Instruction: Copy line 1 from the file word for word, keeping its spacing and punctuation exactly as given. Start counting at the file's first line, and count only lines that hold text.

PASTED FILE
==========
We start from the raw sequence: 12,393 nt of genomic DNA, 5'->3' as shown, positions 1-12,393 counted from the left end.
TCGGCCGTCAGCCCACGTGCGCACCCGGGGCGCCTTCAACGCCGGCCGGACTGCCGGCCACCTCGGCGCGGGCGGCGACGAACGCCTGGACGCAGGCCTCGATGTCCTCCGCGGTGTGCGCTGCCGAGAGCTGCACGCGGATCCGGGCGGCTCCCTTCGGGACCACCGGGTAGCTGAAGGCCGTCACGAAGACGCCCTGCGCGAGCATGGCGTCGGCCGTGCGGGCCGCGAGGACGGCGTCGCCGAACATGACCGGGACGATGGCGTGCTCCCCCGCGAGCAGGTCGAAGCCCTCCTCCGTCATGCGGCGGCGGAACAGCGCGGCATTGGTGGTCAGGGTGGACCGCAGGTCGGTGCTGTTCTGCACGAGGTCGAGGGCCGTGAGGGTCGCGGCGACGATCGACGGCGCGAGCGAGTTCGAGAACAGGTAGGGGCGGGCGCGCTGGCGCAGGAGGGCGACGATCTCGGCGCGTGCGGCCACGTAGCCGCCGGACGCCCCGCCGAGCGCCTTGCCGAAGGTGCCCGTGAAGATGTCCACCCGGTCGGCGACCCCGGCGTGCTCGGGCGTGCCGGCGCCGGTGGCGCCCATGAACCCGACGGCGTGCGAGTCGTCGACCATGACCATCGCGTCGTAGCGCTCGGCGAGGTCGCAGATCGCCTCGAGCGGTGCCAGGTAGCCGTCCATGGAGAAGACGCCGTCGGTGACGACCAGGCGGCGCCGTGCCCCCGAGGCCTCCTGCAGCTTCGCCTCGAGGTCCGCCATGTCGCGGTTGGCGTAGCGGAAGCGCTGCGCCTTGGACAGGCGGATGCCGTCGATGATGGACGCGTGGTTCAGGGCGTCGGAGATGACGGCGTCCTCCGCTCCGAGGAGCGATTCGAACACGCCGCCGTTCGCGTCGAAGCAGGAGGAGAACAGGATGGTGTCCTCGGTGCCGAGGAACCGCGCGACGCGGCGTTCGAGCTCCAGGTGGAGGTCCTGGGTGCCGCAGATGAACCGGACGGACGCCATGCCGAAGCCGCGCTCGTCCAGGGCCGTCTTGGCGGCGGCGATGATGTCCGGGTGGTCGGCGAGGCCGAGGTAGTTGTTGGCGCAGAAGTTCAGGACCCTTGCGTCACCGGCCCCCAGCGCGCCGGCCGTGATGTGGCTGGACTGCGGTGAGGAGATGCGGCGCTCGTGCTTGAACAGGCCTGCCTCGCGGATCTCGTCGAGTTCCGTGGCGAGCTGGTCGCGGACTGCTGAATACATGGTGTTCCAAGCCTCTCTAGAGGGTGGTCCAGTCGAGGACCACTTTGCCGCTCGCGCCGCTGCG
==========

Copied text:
We start from the raw sequence: 12,393 nt of genomic DNA, 5'->3' as shown, positions 1-12,393 counted from the left end.